And I just know I want my mom and dad and Bobby and Sister and Brother in law and I want to hold my friends’ babies. That will have to be okay for now. I’m going home. To love and be loved.
Adrianne sent me this yesterday:
“The teachers who hid in the bathroom with students during yesterday’s massacre read books to the kids to keep them quiet and calm. They read books to the little ones, G. In the midst of so much darkness and evil, books…written words…were the light. I know books saved you. They saved some precious babies yesterday, too. Thank God for all the writers of the world who put pen to paper and create life rafts for the rest of us.”
We are both teachers and writers and readers, Adrianne and I. And so this part. Those teachers. Protecting the hearts and bodies of their babies with books. Well. Thank you. That’s all. Thank you to all the teachers. All the helpers.
I’ve got no advice nor solutions for the world. I just know that I still love this broken place and the broken folks in it. The brutality is deeper and more horrific than I’ve ever understood before. But the beauty is deeper and more blindingly present than I understood before either.
We are living in a very dark world but the candle reminds us that darkness cannot extinguish the tiniest flame. Darkness has no breath.
Each night – for the next twenty six nights – I’ll be holding my ten minute vigils. I start at 8:30 EST and end at 8:40. I don’t do much. I just light a candle and take it outside. I go outside to remember that we all live under the same sky. I sit with my candle for ten minutes. I try to pray but usually I just stare at the flame and try to empty my mind. Each vigil I’ll dedicate to one of the beloved who died this week. I’m starting tonight with the principal, Dawn Hochsprung. She was a mama of five. She called her kindergartens “kinders.” I know that there is a special place in heaven for folks who call kindergarteners kinders.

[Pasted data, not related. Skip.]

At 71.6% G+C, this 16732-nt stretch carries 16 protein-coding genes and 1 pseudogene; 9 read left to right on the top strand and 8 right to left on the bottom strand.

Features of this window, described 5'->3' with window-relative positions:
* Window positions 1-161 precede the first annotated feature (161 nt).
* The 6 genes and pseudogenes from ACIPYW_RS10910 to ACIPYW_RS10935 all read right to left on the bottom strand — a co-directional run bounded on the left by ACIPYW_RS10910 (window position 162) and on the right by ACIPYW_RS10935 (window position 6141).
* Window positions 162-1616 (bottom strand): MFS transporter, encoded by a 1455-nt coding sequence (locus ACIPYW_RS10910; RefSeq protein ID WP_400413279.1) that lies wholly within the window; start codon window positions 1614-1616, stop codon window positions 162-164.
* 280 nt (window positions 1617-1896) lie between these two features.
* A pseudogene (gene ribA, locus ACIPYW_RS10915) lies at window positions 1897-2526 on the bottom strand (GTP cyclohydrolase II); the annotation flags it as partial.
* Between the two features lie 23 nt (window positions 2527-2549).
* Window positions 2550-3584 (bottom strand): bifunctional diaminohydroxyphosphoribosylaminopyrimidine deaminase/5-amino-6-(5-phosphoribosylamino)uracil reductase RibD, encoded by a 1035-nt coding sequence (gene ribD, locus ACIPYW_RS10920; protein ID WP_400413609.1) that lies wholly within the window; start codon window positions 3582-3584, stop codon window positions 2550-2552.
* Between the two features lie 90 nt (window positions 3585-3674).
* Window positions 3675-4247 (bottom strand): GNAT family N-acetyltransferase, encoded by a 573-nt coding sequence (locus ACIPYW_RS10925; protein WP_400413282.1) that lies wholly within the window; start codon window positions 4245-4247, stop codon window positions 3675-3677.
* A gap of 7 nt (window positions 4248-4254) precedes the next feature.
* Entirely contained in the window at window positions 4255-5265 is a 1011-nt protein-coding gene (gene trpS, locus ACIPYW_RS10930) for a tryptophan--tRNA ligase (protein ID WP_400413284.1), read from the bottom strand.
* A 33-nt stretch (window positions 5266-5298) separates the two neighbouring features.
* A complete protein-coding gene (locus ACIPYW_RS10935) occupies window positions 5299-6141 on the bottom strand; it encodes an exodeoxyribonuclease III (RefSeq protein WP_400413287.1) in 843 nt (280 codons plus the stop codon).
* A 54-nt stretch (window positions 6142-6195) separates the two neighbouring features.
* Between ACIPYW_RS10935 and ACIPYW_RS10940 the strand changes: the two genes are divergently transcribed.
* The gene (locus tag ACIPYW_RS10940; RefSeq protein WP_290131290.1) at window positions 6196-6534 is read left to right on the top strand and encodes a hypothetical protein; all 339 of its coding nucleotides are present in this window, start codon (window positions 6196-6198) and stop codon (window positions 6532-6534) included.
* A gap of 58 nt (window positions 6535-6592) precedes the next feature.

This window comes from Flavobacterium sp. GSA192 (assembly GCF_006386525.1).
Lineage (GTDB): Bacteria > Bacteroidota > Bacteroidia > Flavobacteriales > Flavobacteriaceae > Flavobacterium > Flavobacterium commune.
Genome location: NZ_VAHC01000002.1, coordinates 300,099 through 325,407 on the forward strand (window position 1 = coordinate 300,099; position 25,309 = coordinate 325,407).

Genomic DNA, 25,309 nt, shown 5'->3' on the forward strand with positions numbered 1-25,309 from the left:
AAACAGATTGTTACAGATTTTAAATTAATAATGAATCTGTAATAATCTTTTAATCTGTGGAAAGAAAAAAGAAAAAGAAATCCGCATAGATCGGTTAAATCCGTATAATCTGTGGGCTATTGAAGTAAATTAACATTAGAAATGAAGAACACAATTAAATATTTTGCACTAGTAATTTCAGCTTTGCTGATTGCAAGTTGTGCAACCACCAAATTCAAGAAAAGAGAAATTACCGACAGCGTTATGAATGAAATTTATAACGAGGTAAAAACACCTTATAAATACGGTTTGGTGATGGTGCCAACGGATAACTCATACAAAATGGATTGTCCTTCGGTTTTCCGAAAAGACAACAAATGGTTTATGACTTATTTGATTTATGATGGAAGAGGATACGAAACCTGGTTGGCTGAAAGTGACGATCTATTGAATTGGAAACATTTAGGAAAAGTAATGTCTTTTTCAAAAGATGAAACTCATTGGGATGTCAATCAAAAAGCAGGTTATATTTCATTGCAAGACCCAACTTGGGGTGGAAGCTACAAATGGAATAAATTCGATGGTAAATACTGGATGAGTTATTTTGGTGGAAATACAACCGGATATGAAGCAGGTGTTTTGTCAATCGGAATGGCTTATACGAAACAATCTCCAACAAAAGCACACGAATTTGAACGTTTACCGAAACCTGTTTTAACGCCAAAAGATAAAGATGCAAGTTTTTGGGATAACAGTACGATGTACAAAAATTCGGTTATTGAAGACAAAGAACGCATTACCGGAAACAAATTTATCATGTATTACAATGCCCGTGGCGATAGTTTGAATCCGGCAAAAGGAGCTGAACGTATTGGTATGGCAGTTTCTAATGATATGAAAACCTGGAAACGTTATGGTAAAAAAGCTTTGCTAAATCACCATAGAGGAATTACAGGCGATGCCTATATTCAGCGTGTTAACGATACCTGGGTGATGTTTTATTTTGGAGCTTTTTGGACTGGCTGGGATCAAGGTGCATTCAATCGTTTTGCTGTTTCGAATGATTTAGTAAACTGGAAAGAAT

We are members of two worlds down here. One is the world of politics and marches and petitions and votes and opinions and arguments and that world is very, very important. I will re-enter it someday soon, I’m sure. But there’s another world, too. That world is the kingdom of God. And I just know, the very very wise fool in me knows that in the Kingdom of God, one mama with a two dollar candle on her back porch is equally important.
During the Vietnam war there was a man who stood outside the White House every night holding a single candle. After several weeks, the news discovered him and a reporter came and said something like, “Sir. Do you really think that standing here with this candle is going to change the world’s mind?” And the man looked at him and said, “I don’t stand here with my candle to change the world. I stand here to keep the world from changing me.”
I love you. I am so grateful for you. I deeply, deeply cherish you and your families. I can’t do much. But I’ll show up here. This year- 2013. I’ll keep showing up. I will keep my candle lit. I will stay soft. Soft like a river.
Pray for Peace, People Everywhere.
Author of the New York Times Bestselling Memoir CARRY ON, WARRIOR